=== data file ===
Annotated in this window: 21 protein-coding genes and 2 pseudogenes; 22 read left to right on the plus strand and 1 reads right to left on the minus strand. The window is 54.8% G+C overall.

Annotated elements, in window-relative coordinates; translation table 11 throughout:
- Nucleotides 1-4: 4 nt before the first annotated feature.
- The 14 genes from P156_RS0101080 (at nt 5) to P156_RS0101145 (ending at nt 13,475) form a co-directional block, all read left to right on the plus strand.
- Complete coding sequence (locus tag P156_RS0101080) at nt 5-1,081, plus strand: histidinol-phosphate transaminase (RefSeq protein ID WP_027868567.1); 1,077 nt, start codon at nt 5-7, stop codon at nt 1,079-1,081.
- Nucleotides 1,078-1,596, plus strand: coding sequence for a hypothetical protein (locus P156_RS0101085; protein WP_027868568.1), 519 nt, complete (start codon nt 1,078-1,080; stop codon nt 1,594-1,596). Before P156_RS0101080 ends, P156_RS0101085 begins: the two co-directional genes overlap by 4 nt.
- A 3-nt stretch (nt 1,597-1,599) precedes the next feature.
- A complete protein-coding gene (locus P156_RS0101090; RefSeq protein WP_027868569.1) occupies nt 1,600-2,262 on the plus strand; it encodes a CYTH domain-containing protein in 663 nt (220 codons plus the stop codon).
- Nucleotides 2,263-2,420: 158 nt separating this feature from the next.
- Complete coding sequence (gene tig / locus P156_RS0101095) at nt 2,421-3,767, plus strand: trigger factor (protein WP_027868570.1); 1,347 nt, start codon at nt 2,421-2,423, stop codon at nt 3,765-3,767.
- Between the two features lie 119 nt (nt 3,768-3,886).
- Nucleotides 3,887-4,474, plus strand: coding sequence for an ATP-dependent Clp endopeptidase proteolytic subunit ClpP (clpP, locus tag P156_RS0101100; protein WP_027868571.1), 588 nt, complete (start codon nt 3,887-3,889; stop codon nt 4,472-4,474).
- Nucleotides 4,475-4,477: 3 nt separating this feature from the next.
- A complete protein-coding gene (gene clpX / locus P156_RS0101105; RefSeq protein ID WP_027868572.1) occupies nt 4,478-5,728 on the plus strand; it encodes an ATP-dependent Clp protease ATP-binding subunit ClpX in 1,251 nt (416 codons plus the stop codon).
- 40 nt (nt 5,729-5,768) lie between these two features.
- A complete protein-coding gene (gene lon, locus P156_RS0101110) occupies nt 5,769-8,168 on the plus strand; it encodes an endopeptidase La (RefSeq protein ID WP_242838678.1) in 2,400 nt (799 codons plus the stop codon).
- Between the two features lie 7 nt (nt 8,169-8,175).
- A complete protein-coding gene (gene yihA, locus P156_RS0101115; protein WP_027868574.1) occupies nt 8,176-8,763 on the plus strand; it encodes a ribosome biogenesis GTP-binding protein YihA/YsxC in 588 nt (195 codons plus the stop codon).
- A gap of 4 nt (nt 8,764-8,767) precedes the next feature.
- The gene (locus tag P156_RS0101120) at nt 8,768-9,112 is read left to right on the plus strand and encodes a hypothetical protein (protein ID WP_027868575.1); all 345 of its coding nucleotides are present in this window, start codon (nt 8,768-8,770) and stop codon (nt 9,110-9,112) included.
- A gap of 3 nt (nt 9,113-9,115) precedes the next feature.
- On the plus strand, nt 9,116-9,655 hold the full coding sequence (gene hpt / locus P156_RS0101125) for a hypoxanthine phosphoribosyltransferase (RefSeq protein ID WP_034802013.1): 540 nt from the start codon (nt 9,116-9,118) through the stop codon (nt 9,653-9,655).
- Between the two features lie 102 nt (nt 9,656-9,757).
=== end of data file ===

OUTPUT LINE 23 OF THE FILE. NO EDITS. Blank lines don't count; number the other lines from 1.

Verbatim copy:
- Between the two features lie 102 nt (nt 9,656-9,757).